Anyway, I had to wait around Bahati Martyrs for Harrison to get some work done on his car (which is probably some past its last legs! We could barely make it up the hill on our way from their house to church on Sunday morning!) So I used the time to help check out Jane Gitubia’s “new” laptop (from Nancy Steiner’s brother’s firm!) We hooked it up, and she opened up a couple of plans for orphanages on the computer, spell-checked and re-saved the documents
I thought we would then be heading home, but NOT! Our friend Julius had brought me a clergy collar from the PCEA shop, and I had to change into my “Preacher suit” for a Friday evening service at the Mukuru Church, 6:30 p.m. start, with baptism, confirmation and communion. Pastor Mundia held the service and I helped, with communion and baptismal prayers – service a mixture of English and Kiswahili.
Finally home -- watching a bit of the campaigns for and against the draft of the new Kenyan constitution. Many of the church people are concerned about two items in the draft: one concerning abortion – wanting limits to permit abortion only in cases of rape, incest, or danger to the health of the mother; and the other dealing with a provision which would permit Muslim cases (divorce, etc.) to be determined by Islamic courts and judges rather than coming into the regular judicial system and process. The fear expressed by the Christian community is that this would constitute a slide in the direction of Sharia law, and create an unequal status for the Muslims over against the rest of the religious community. Some of us received a copy of the letter of protest from the Kenyan Council of Churches. This is what it was about!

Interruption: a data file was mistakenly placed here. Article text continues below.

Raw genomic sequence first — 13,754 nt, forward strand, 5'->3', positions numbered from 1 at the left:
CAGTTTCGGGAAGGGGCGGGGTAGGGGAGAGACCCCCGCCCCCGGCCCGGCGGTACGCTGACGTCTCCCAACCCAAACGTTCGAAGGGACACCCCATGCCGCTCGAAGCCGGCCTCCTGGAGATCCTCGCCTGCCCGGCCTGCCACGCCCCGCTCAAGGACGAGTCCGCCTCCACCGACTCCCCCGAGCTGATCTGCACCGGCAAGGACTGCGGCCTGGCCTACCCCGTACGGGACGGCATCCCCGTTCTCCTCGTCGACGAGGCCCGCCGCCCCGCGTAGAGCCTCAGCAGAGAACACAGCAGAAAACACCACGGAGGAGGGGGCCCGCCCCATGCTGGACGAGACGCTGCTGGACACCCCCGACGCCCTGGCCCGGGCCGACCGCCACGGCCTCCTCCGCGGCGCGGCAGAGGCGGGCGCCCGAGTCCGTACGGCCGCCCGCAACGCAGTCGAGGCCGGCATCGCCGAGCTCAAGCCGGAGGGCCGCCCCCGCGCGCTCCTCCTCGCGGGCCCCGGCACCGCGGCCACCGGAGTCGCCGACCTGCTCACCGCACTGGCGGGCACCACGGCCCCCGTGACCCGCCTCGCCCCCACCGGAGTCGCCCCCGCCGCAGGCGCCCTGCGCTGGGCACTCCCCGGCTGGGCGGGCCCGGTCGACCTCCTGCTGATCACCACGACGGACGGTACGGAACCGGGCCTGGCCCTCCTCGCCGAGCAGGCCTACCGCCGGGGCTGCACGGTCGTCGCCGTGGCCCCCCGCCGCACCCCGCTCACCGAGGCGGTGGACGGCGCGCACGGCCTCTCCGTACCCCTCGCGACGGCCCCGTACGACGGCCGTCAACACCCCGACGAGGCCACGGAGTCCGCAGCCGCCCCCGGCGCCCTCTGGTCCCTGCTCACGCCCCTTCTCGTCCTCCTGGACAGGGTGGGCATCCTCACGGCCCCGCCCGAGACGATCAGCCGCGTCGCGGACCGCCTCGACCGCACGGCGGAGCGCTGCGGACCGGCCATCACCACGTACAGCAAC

Short night for me! Didn’t hear about the others until we got back together: Sabrina and Ann and I were back together Sunday afternoon late; Pat not back from Machakas until Monday afternoon – more about the weekend adventures of the others in the next entry
Saturday a.m. I was back with Harrison to the Mukuru church for the Church School session with the children – fed the word, scripture verse to commit to memory -- intense repetition and drilling: Proverbs 16:3 (in English), then the Stop Hunger food from Hilton Head – huge heaping plates, prepared by women of the congregation, with more and more children coming as word spread that there was food, followed by treats!